Tech Pioneer, Steve Furber launches Summer Festival
Viva Computer! A People’s History of Home Computing summer festival and new exhibition opened on Sunday 26 June.
The launch event, hosted by tech entrepreneur and Acorn founder Hermann Hauser, included a guest appearance from computer pioneer, Steve Furber, Professor of Computer Engineering at the University of Manchester, – a principal designer of the BBC Micro (1982), the Acorn RISC Machine (1985), and now working on SpiNNaker – in conversation with BBC technology writer Bill Thompson.
Over 50 invited guests, including Cambridge MP Daniel Zeichner, were welcomed to the Centre by CCH Trustee and Chief Technology Officer of ARM, Mike Muller.
Centre CEO, Jason Fitzpatrick said: “We are really delighted that Steve could join us for the festival launch. His involvement is hugely valued by all our team of staff and volunteers. No one could be more appropriate! Steve has enjoyed an unparalleled career in computer engineering. His reputation is acknowledged across the world and it all started here in Cambridge.
"Equally, Bill Thompson always dazzles with his close knowledge of the subject. His understanding of Steve's career is second to none.
"We are extremely grateful to both Steve and Bill for making the launch a truly memorable occasion. Their filmed conversation will now become a valuable addition to the Viva Computer! archive and available online."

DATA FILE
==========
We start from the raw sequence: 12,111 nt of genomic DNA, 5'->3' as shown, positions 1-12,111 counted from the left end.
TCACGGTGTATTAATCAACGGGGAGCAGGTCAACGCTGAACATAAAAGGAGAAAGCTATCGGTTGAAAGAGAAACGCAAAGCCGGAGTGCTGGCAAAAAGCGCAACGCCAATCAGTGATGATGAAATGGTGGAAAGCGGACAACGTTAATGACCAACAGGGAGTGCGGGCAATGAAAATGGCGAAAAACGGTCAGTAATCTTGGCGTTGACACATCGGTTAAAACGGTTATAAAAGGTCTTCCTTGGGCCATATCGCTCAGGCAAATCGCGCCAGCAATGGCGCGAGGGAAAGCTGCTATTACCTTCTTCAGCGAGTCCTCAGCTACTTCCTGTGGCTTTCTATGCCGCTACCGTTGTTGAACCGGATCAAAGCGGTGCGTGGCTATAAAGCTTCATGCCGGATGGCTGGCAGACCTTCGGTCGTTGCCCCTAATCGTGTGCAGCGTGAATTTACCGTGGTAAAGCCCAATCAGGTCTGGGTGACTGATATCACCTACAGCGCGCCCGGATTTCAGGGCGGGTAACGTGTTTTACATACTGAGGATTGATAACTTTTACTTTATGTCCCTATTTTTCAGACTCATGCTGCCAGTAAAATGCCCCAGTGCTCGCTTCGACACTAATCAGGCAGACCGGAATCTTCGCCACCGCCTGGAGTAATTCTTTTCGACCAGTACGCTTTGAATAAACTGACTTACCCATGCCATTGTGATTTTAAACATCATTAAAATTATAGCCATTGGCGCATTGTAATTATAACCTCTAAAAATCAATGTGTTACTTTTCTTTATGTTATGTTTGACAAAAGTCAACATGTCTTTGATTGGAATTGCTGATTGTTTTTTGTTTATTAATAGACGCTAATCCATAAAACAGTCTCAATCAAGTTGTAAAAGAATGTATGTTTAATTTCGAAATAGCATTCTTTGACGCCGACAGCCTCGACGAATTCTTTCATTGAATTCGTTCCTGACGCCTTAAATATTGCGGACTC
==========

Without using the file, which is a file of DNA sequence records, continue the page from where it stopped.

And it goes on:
The Viva Computer! festival is the highpoint of an 18 month project, supported by the Heritage Lottery Fund, to record the memories of the engineers, inventors, microchip designers, game developers, tech entrepreneurs and tech users who have helped create the high-tech world we live in today. The exhibition focuses on a number of these stories. It's designed to be a celebration of Cambridge’s computing history, told by the people who made it and the people who use it.
The entertainment kicks off this weekend (July 2-3) with Come, See and Make History! Visitors will be able to explore high-tech tales of the computing pioneers, software wizards, innovative engineers, gamers and entrepreneurs who made Cambridge the nation’s foremost tech hub. They will also be encouraged to make history of their own by joining the Centre’s ‘great gadget’ vox-pop recorded for posterity.
Raspberry Pi founder, Eben Upton will be on hand to lead a coding workshop, as well as tell the story of the Raspberry Pi project and how it fits into the history of computing in Cambridge.
Jason Fitzpatrick said: “We believe we have put together a programme which genuinely has something to offer everyone. We are also very excited about unveiling our new audio-visual archive of memories. Many of the stories, just like Steve Furber's, are fascinating and inspirational!”
All events are free
Normal admission applies
Heritage Lottery Fund
For further information please contact:
Tel: 01223 214446 M: 0733179293
Photographs: Terry Harris - Centre for Computing History (c)
Date : 27-06-2016